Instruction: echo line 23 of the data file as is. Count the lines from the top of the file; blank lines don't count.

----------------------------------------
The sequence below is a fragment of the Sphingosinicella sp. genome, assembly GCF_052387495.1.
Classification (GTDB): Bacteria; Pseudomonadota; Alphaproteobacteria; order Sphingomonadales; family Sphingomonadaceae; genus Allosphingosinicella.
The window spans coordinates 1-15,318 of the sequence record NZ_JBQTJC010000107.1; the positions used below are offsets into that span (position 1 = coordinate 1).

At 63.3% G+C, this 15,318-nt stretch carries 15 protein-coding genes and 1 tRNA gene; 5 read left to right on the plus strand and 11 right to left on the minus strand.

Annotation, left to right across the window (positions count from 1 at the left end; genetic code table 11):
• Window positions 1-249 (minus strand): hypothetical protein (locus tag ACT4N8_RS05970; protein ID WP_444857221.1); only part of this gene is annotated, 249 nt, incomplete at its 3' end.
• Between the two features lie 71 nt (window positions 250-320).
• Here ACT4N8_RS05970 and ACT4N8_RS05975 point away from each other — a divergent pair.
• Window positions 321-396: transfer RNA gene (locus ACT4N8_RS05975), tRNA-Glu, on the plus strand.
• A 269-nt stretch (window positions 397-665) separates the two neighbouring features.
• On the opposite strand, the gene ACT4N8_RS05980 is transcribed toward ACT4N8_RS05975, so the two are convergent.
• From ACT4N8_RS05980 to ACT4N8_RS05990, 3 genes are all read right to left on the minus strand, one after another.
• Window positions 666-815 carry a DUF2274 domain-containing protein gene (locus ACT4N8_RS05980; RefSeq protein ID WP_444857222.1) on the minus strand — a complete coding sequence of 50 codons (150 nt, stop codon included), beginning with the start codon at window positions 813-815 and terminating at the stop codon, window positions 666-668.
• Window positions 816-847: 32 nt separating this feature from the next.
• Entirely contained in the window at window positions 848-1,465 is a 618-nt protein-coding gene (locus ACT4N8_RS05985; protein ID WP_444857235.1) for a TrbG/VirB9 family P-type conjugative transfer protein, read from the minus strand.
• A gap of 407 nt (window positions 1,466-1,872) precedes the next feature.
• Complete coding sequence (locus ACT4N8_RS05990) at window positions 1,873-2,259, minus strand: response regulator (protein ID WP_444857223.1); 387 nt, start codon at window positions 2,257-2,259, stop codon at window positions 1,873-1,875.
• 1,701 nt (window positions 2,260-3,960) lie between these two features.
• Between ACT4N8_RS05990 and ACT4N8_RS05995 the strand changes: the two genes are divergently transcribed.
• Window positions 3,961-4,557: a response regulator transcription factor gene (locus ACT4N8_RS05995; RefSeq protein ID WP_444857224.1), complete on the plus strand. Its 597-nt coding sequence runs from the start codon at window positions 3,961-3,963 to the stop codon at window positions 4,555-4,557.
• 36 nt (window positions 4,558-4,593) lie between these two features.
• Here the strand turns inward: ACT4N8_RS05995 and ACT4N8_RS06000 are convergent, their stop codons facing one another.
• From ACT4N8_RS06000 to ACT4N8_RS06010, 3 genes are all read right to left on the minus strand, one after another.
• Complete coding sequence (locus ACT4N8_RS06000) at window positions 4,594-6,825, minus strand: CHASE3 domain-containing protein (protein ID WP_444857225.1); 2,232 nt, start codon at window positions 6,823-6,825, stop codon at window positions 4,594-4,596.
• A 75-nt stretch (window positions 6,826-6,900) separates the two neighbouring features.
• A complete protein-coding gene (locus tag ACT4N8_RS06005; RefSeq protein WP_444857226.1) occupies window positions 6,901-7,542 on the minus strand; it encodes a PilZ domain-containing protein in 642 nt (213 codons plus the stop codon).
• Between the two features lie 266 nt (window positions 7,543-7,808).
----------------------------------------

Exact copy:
• From ACT4N8_RS06000 to ACT4N8_RS06010, 3 genes are all read right to left on the minus strand, one after another.